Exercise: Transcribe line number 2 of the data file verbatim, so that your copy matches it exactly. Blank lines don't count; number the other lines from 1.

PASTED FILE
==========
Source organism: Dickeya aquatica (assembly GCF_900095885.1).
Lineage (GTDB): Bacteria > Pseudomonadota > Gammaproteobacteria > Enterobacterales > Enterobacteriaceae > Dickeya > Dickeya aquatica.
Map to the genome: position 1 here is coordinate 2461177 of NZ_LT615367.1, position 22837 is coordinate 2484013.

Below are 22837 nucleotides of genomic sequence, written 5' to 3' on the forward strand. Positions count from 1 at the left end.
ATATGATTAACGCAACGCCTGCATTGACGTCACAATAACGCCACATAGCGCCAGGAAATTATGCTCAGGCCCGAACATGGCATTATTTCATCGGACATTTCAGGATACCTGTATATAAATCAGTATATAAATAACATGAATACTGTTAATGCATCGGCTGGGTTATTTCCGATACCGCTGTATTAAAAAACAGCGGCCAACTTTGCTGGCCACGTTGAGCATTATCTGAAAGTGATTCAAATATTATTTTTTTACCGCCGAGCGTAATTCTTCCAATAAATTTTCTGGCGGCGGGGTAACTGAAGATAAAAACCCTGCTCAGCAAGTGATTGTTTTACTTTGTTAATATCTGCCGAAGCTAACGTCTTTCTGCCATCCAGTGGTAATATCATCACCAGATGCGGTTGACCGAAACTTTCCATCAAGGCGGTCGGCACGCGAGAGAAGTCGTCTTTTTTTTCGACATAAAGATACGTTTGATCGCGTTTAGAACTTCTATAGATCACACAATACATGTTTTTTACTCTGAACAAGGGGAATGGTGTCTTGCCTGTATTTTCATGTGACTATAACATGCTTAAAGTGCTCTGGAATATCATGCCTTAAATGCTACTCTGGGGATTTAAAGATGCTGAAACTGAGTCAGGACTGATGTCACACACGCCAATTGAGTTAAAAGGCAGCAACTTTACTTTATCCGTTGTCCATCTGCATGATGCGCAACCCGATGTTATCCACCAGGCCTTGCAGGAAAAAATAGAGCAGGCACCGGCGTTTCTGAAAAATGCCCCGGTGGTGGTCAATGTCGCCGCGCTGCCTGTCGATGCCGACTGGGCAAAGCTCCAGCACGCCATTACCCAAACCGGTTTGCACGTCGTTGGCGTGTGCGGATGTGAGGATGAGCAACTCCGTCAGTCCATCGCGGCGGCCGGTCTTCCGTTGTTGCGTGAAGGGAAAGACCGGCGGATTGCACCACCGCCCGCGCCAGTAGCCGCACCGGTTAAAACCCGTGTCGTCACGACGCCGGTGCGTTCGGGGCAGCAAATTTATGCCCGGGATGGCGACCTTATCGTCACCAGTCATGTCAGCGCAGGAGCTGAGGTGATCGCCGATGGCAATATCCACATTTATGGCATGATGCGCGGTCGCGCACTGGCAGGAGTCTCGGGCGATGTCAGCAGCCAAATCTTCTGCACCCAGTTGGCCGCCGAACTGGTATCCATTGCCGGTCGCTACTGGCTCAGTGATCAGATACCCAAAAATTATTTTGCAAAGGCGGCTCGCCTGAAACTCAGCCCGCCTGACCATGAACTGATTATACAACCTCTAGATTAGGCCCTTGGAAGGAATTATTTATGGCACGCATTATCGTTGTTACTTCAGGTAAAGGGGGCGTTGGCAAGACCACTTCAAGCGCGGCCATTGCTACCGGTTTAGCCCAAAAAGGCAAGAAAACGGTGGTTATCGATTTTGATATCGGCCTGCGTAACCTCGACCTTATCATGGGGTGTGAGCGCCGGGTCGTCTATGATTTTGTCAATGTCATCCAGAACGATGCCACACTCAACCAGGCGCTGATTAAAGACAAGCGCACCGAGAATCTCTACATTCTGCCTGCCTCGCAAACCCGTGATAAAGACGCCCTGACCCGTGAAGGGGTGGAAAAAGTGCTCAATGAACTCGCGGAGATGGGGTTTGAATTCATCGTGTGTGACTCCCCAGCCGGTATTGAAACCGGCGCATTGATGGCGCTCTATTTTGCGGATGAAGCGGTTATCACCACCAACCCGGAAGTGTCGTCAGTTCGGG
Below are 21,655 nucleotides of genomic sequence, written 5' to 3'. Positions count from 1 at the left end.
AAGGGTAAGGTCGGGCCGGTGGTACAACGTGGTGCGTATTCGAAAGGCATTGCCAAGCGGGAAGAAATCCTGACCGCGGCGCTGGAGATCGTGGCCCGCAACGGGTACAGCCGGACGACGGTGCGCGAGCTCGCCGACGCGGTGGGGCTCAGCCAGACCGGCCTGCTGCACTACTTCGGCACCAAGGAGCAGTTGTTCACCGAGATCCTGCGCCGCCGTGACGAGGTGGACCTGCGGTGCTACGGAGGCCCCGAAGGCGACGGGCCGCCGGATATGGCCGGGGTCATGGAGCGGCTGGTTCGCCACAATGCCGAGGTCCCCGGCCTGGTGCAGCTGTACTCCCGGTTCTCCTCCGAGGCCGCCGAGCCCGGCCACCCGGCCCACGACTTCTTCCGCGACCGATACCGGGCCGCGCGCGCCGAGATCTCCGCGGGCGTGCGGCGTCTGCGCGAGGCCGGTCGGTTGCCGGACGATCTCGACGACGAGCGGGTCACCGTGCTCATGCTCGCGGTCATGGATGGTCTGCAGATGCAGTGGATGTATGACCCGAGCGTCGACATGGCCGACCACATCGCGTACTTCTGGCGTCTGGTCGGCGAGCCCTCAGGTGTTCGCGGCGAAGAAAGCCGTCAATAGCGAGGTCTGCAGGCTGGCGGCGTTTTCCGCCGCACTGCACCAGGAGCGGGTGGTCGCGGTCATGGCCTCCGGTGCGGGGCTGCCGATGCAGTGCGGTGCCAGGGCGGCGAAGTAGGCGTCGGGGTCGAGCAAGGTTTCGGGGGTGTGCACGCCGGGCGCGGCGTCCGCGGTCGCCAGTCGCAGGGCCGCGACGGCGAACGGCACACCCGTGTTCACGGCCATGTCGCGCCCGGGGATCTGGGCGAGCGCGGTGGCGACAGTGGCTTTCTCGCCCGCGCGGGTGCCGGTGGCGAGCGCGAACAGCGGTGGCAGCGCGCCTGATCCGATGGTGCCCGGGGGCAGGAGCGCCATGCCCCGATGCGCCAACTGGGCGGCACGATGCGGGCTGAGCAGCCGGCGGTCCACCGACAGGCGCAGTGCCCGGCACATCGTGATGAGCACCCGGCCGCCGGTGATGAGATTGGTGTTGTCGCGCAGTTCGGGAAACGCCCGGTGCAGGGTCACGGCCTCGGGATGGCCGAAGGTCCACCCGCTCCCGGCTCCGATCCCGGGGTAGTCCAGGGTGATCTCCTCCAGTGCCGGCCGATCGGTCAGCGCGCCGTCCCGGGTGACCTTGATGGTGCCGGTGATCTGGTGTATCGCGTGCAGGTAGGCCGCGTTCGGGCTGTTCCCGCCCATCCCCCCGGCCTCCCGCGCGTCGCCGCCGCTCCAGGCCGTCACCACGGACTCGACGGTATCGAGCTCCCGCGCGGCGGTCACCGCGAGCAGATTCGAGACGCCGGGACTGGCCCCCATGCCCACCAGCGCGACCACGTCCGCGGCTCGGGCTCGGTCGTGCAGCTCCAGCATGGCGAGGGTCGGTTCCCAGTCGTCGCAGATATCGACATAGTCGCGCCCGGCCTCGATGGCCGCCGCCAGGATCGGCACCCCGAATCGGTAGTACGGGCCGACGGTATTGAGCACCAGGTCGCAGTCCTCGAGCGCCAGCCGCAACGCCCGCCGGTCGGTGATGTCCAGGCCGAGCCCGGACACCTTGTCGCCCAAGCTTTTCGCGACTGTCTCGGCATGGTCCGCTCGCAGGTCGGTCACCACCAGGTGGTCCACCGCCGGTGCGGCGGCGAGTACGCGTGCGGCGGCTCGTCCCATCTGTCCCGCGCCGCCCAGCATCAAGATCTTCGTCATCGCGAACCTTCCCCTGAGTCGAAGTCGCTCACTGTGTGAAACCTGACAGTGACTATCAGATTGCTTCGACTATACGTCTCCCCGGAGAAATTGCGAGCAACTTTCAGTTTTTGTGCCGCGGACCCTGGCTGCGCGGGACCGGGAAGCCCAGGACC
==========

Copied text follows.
Lineage (GTDB): Bacteria > Pseudomonadota > Gammaproteobacteria > Enterobacterales > Enterobacteriaceae > Dickeya > Dickeya aquatica.